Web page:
Some of the best "ice breaker" actions that people have done for me, over the years, have essentially been gentle distractions from how I felt, nothing more. "Hey, let's do this!". Going for a walk, playing cards, watching a film, cooking some nice food.

Sometimes when people are depressed they lose the ability to make decisions, indeed pressure to decide even simple things can cause great anxiety. So a bit of deception is sometimes required, and a willingness to accept that it won't work every time. Saying "Can you help me mix this cake?" is better than asking "Would you like to bake a cake?", but you might end up baking it yourself, or you might not. "I'm going for a walk around the park, care to join me?" is better than "Would you like to go for a walk?" but you might have to go out on your own.

If nothing else, you'll get to do some nice things for yourself, but chances are you'll gradually see an increase in involvement from your OH.

The key is not to be too judge-y.



Double Retired
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30 Nov 2020, 2:54 pm

Giving him space is good! That is physical space and also time.

Beyond that I have to go on my inclinations.

Pointless activities are not as good as productive activities. And that is productive as in producing results, not necessarily useful results. For instance, I am scanning my old financial records so I can keep the records without keeping the paper (on June 26, 1973 I bought a belt in the Woolworth's in King of Prussia and now I have an electronic copy of the cash register receipt rather than a paper copy 8-O ). Scanning the old records feels good. It is relaxing even if is of questionable practical usefulness.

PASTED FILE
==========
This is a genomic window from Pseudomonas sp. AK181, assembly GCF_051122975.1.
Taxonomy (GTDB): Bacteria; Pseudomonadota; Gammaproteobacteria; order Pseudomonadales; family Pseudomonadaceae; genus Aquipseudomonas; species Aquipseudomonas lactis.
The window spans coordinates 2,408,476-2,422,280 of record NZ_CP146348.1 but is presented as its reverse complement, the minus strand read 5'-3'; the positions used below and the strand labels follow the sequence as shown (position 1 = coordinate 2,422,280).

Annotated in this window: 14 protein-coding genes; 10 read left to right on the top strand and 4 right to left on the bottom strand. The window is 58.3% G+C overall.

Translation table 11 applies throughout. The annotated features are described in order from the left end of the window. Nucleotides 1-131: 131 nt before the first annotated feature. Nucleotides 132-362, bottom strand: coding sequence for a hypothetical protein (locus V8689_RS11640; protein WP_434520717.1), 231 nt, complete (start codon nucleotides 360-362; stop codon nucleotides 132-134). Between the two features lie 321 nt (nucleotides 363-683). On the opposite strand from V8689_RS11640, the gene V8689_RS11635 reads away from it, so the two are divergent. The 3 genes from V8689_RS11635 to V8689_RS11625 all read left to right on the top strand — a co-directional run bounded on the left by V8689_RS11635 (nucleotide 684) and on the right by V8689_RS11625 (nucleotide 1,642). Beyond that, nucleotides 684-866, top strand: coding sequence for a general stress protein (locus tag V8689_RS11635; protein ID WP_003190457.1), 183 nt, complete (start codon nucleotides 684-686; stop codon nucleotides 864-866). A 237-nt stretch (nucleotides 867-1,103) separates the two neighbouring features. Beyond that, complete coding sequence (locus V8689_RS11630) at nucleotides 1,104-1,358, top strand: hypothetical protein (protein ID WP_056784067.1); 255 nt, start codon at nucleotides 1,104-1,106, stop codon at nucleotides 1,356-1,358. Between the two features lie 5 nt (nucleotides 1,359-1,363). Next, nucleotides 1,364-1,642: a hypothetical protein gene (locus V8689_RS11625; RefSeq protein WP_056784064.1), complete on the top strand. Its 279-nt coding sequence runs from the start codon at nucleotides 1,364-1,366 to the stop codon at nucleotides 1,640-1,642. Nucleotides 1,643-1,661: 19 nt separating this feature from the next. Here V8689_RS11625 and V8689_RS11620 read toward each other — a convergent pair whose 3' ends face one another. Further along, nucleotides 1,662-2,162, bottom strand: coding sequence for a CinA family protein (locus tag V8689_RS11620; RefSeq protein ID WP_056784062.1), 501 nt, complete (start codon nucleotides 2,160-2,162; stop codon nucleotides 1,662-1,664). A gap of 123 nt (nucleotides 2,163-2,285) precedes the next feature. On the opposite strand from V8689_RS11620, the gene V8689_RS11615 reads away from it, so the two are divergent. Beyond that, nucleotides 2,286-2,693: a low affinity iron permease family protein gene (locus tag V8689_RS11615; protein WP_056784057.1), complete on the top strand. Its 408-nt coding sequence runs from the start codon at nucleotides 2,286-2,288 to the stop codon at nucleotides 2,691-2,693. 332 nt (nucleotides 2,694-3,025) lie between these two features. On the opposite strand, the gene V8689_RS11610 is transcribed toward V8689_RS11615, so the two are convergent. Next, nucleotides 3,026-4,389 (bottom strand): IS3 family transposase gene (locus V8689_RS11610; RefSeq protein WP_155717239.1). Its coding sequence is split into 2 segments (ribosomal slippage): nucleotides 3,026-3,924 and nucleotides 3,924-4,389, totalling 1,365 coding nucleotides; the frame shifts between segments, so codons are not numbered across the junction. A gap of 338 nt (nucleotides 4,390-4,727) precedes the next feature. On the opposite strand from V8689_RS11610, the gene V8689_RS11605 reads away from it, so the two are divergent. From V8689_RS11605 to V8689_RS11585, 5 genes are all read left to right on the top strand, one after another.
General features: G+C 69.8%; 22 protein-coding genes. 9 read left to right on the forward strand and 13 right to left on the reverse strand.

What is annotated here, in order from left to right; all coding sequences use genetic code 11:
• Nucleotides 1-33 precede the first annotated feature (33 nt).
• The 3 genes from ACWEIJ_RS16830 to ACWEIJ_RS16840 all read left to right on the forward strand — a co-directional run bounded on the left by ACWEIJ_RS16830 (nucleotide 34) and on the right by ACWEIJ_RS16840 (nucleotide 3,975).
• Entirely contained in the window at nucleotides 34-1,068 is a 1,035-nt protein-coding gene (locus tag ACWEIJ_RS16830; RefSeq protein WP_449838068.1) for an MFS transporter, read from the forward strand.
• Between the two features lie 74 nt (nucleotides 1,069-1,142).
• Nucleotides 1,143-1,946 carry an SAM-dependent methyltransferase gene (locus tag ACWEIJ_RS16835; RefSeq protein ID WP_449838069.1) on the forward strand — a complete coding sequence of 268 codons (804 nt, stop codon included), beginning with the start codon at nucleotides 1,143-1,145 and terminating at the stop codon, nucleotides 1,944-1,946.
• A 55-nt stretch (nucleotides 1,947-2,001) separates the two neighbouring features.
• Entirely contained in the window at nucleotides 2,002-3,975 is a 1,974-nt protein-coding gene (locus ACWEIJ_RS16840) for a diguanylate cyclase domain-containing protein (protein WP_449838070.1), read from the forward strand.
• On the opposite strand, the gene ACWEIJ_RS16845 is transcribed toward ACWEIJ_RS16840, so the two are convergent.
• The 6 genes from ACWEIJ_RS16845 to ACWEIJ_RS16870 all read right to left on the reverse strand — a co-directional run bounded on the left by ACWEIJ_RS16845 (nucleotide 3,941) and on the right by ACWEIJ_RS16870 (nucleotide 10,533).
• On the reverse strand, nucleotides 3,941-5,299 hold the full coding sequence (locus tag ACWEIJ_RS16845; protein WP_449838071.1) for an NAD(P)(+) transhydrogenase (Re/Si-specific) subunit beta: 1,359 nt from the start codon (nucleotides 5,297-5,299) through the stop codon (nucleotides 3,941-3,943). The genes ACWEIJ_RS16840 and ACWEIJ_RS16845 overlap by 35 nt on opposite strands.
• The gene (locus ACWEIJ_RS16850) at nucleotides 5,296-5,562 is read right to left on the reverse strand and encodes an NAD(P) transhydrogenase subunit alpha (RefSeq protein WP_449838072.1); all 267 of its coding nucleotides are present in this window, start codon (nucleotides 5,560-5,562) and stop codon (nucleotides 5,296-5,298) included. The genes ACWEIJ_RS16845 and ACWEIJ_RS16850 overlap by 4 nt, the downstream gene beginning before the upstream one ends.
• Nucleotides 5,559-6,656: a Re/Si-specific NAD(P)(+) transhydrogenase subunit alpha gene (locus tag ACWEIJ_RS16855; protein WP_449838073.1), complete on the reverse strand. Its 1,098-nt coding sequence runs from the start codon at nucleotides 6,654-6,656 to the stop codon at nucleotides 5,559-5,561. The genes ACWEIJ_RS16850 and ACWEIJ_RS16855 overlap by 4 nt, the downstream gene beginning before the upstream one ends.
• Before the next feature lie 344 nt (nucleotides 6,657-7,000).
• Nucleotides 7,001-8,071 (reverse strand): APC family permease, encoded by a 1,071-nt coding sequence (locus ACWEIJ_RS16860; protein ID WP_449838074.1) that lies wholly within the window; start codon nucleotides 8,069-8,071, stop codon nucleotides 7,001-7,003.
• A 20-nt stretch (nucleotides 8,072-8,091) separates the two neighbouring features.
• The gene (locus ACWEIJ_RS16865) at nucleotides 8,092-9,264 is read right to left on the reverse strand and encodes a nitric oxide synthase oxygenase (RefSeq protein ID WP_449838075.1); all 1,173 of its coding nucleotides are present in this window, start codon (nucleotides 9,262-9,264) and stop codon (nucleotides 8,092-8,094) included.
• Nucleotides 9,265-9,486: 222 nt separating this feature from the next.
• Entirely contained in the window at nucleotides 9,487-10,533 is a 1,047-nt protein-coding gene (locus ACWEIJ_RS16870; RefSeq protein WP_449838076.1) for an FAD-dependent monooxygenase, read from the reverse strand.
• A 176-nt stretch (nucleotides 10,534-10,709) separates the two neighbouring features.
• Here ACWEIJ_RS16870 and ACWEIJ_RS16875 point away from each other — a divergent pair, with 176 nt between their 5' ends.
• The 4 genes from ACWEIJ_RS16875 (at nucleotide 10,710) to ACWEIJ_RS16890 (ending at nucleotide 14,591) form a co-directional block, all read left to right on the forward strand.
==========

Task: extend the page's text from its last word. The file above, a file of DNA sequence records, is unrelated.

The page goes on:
More useful productive activities might be organizing tax records or, for insurance purposes, maintaining an inventory of your music collection or books or whatever.

Might he be interested in building a complex Excel spreadsheet that you "want"?

Is there something he can research for you on the Internet? Maybe the Autism Spectrum?

On the other hand, maybe don't try to initiate many deep conversations with him. Let him do that. And even then, if he's like me, he might only be able to handle the discussion for a little bit at a time.

As far as getting a formal diagnosis...I can see cause for hesitancy to see a psychologist. When I did it I was doubly retired and happily married, and a hard-headed strong introvert. I did not have to worry about repercussions. In my 30s I would have been concerned about repercussions related to work and to my (admittedly limited) social life.

Oh. Some "obvious" things: Routines are good. Peace and quiet is good. Adequate sleep is good. Confidence that you are there for him is very good.

And thanks for caring about a (likely) Aspie. If you do Internet research, how about, for instance, "reasons to love an aspie".


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Double Retired
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01 Dec 2020, 1:30 pm

Double Retired wrote:
As far as getting a formal diagnosis...I can see cause for hesitancy to see a psychologist. When I did it I was doubly retired and happily married, and a hard-headed strong introvert. I did not have to worry about repercussions. In my 30s I would have been concerned about repercussions related to work and to my (admittedly limited) social life.
Oh. In case I've been misleading. I can see cause for hesitancy, not necessarily avoidance. Whether he goes for a formal diagnosis, or not, should be his decision...and rushing him or trying to pin him down is not necessarily a good idea.

My impression from what I've seen on WP, however, is a lot of folk seemed to be happy because of the diagnosis because it explained so much of what they had experienced in life. I saw my diagnosis as a good thing but, again,  I was in a position where I did not have to worry about possible repercussions from it.

And, other than the peace of mind, I can't say I've gotten any real, practical benefit from the diagnosis. I was the same person before and after the diagnosis. (My bride and I were both already used to her eyes rolling a lot. :roll: )


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Redd_Kross
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02 Dec 2020, 8:22 pm

A response from the OP would be nice.